Honestly a gauge probably isn't your best bet. I would do a bullet chart because that is exactly what they are meant for. But if you must, follow the instructions above (and/or download my workbook) to create the actual value. Then create a custom background image for the budget values.

DeleteHi Adam,

ReplyDeleteThanks for your reply,i have downloaded your workbook, i have observed that the needle is moving based on the angle column values(Increments with 5 between 0 to 180). In my scenario , i am calculating this for Actual vs. budget. how do i calculate this angle in my case as the actual and budget values are in lakhs. is it possible to display two needles(one for actual & one for budget), please help me in this issue.

Thanks in advance,

Nagaraju

Nagaraju - I actually have the same question; however, I think that the 1,1 point could be the budget number and everything left of center would be under budget (by percentage?) and everything right would be over budget. Have you found a solution to this?

Deletetry normalizing it.

DeleteThis comment has been removed by a blog administrator.

ReplyDeleteHi Adam,

DeleteCould you share the .xls file (data) for this?

Somehow I am not able to see more than 38 rows in "view data" option.

Thanks! :)

I'd also like to see the excel file to this. I'm running into the same issue as Mohit. Could you also explain more how you have your Parameter Filter set up? Perhaps some screen shots?

DeleteHere is a link to the data: https://drive.google.com/file/d/0B7xv5XOVMuVzaXZjek9pVFVOYkU/edit?usp=sharing

DeleteThere are only 38 rows. 1 row is the fixed origin point where the X and Y is 1 and 1. This is the starting point of your gauge meter at the bottom, center of your image. The other 37 are points along the radar circumference. I have 37 because 180 degrees divided by increments of 5 = 36 + 1 at the starting point at 0. You can select whatever increments you like.

The formulas for the X and Y points are in there as well. In Tableau I place the Y measure on the columns shelf and the X measure on the rows shelf.

The parameter filter does two things: fix the origin point which is row 1 in my data set (IF([X]=1 AND [Y]=1,1)) so it doesn't move AND display the circumference point based on the parameter. So as the you alter the parameter a different point on the circumference is displayed. So the filter makes sure only 2 points are displayed. The angle in the path shelf then connects these 2 points.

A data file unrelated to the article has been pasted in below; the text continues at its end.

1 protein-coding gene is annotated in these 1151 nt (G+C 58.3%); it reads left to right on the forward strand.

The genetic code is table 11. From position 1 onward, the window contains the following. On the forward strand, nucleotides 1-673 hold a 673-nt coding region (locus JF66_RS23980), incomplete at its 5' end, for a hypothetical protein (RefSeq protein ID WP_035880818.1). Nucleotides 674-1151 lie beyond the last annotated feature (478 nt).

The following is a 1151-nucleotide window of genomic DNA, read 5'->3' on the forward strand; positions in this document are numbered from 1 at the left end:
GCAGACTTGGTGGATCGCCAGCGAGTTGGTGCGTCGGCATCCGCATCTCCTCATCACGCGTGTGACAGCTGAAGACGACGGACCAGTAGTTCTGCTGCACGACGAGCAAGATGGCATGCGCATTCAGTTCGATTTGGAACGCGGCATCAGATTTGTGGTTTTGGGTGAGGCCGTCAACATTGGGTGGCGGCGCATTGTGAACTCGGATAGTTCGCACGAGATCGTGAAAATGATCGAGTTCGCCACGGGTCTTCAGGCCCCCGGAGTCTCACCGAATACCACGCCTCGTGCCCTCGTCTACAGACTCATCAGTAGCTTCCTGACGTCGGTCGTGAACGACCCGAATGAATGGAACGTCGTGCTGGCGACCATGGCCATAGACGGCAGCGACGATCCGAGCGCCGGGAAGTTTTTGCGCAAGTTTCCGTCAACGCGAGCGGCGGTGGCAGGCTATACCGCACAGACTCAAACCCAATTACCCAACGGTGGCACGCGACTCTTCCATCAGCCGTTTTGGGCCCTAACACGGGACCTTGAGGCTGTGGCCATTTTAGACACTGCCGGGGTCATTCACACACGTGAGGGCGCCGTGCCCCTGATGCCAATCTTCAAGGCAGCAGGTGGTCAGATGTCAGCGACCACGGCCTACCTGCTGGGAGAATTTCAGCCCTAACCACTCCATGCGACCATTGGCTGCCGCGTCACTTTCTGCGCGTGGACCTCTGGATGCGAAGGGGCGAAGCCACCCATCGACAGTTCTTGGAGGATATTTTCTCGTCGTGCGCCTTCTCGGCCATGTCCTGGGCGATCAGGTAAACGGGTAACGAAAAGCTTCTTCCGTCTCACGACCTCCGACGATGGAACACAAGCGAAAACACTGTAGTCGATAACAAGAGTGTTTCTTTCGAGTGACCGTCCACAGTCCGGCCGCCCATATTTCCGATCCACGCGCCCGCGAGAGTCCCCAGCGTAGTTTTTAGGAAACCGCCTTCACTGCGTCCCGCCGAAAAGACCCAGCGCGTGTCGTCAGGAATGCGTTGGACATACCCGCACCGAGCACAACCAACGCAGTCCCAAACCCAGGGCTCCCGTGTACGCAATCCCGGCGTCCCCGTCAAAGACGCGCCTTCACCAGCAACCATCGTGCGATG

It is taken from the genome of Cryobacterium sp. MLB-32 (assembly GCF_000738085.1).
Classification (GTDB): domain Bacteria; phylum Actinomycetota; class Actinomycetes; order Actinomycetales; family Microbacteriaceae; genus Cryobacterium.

Let me know if that makes sense.

- Adam

SO Adam, can you humor an old guy here....If I were to download your 1-38 data file and align my measurements withe 38 lines that form the circle, could I mirror image the gauge? I have many measurements that I could conceivable divide into 38 segments to line up withe X and Y axis lines. An example might be the attendance rate for students in a school. IE: 97 to 100% is 38 and 50% is 19 on your chart.

DeleteThis comment has been removed by the author.

ReplyDeleteIt would just be nice if Tableau would make this sort of gauge available. It is a view some administrators like to see. It is a simple non detailed view.

ReplyDeleteAnyone with direct application for this gauge in a data set, please contact me to try using it as a template.

ReplyDeleteIf i have to use a different background image with smaller pointer length ..how do i achieve that .. ?? Length here seems to be tied with the angle ( 5,10,15 etc ..) ? The X & Y co-ordinates are the calculated value from formula with angles .. ?

ReplyDeleteHello,

ReplyDeleteI noticed your gauge chart which is really nice. I'm actually trying to use your gauge chart to be dynamic with my calculated results:

I am calculation a percentage based on numbers and I would like to link this percentage to your parameter. In the example you used 37 as max value (I adjusted it to 100, which reconcile to the percentage).

Do you know if there is a quick way to link my result to your gauge chart?

I to adjust your calculated field: "Parameter filter". That the parameter is not the source to check with but my own calculated field. This resulted in the following error:

Cannot mix aggregate and non aggregate arguments with this function.

I hope you have a solution for this, so I can use my result to present in your chart :)

Regards